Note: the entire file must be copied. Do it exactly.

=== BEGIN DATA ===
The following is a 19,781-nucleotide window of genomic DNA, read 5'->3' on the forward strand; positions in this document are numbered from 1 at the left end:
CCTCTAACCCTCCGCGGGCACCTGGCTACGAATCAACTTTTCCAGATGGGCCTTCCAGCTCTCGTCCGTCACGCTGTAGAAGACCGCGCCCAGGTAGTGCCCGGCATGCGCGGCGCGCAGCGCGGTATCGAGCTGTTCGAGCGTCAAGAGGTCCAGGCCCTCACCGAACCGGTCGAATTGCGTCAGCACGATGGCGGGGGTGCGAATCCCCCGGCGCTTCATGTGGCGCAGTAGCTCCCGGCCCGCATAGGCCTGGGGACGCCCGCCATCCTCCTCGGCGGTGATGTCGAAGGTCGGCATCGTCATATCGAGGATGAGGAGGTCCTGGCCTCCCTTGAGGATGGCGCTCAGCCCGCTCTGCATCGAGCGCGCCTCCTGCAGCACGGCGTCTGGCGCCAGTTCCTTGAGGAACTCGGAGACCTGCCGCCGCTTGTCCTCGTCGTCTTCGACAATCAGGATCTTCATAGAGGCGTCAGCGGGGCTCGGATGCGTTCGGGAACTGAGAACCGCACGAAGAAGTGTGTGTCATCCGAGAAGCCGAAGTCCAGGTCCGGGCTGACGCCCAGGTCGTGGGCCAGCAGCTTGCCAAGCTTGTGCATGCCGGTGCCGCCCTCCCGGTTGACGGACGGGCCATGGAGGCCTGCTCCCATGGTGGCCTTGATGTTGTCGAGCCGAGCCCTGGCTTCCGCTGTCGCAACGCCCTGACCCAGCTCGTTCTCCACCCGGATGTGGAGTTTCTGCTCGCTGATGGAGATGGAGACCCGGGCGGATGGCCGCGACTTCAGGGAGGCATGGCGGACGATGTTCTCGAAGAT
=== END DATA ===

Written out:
The following is a 19,781-nucleotide window of genomic DNA, read 5'->3' on the forward strand; positions in this document are numbered from 1 at the left end:
CCTCTAACCCTCCGCGGGCACCTGGCTACGAATCAACTTTTCCAGATGGGCCTTCCAGCTCTCGTCCGTCACGCTGTAGAAGACCGCGCCCAGGTAGTGCCCGGCATGCGCGGCGCGCAGCGCGGTATCGAGCTGTTCGAGCGTCAAGAGGTCCAGGCCCTCACCGAACCGGTCGAATTGCGTCAGCACGATGGCGGGGGTGCGAATCCCCCGGCGCTTCATGTGGCGCAGTAGCTCCCGGCCCGCATAGGCCTGGGGACGCCCGCCATCCTCCTCGGCGGTGATGTCGAAGGTCGGCATCGTCATATCGAGGATGAGGAGGTCCTGGCCTCCCTTGAGGATGGCGCTCAGCCCGCTCTGCATCGAGCGCGCCTCCTGCAGCACGGCGTCTGGCGCCAGTTCCTTGAGGAACTCGGAGACCTGCCGCCGCTTGTCCTCGTCGTCTTCGACAATCAGGATCTTCATAGAGGCGTCAGCGGGGCTCGGATGCGTTCGGGAACTGAGAACCGCACGAAGAAGTGTGTGTCATCCGAGAAGCCGAAGTCCAGGTCCGGGCTGACGCCCAGGTCGTGGGCCAGCAGCTTGCCAAGCTTGTGCATGCCGGTGCCGCCCTCCCGGTTGACGGACGGGCCATGGAGGCCTGCTCCCATGGTGGCCTTGATGTTGTCGAGCCGAGCCCTGGCTTCCGCTGTCGCAACGCCCTGACCCAGCTCGTTCTCCACCCGGATGTGGAGTTTCTGCTCGCTGATGGAGATGGAGACCCGGGCGGATGGCCGCGACTTCAGGGAGGCATGGCGGACGATGTTCTCGAAGAT